In the standard model of how to beat out the competition, a business seeks to produce better products at lower costs. Lowering costs, however, can be extremely difficult, especially if you are running a tech company that has to hire out of a relatively limited pool of highly skilled programmers. Thus the temptation arises to use a different strategy to beat the competition: find a way to raise the costs of your rivals.
The best way to raise your rival’s costs is by getting the government to do it for you. Microsoft, which was once an innocent when it came to the ways of political entrepreneurship, has become something of a pioneer in using the government to beat up on rivals. Maybe it learned its lesson in the value of having the government on your side during its long anti-trust battle with Netscape.
The long story in Wired magazine on “The Plot to Kill Google” describes some of Microsoft’s attempts to use the government against Google. We were familiar with the story of Microsoft killing an ad deal between Yahoo and Google by getting the anti-trust folks at the Justice Department involved. But we had no idea about the bills Microsoft urged to crack down on information gathering.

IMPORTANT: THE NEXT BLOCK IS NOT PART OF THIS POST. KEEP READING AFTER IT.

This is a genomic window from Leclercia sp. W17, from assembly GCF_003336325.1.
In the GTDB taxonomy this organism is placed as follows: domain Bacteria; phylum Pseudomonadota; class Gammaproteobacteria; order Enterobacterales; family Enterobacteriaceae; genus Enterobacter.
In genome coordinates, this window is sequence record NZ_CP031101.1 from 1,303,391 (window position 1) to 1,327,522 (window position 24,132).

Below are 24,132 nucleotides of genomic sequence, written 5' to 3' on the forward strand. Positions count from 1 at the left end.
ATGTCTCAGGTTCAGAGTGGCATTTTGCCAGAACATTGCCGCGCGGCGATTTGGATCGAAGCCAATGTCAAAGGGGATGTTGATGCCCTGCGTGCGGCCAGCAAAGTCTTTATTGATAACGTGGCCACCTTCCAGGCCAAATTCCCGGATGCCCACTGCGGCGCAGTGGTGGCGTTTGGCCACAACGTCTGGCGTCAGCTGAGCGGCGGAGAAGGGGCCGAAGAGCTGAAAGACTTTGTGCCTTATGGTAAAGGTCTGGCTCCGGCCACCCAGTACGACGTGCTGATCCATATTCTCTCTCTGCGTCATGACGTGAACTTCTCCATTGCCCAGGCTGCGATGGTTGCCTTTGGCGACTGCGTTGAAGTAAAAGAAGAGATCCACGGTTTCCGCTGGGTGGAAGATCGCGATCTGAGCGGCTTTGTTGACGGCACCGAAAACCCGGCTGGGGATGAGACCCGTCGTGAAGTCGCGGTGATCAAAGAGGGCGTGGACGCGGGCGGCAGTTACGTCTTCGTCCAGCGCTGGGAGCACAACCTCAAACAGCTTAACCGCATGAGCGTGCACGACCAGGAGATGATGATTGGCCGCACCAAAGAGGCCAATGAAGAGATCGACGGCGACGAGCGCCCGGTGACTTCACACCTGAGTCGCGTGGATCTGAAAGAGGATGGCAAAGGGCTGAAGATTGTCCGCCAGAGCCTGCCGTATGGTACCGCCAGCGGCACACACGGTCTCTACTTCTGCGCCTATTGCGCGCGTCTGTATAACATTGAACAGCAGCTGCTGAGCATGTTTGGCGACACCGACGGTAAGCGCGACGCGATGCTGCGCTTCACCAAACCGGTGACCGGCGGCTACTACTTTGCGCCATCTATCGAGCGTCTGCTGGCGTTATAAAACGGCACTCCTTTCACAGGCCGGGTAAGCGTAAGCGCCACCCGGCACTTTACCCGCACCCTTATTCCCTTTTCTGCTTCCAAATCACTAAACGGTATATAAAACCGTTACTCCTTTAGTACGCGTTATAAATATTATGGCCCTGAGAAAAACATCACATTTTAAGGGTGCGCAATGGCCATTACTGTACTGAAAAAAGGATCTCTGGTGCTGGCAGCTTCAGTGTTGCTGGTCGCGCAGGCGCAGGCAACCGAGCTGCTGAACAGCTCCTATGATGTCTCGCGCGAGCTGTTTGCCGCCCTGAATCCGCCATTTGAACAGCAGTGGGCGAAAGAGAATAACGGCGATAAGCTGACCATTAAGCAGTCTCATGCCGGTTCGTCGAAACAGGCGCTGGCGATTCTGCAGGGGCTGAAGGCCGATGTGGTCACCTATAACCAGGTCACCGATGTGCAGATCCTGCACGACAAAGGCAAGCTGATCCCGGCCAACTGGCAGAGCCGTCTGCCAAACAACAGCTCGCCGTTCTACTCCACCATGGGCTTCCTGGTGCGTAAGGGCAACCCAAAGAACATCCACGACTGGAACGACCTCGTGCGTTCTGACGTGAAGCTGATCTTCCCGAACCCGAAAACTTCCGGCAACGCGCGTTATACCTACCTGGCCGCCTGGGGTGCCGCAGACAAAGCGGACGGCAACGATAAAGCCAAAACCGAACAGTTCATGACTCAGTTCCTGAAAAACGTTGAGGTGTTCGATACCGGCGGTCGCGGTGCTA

“Last spring, Microsoft supported bills in the New York and Connecticut legislatures to impose strict regulations on businesses that gather personal information online for marketing purposes. The bills would hurt Microsoft, too, given that it also wants to sell advertisements based on customer behaviour. But the self-inflicted wound may be worth it for the damage it causes Google.”
Google, of course, is no longer an innocent in this matter either. It’s agitation for net neutrality also has the smell of political entrepreurialism about it.
(Hat tip: Jesse Walker at Hit & Run.)
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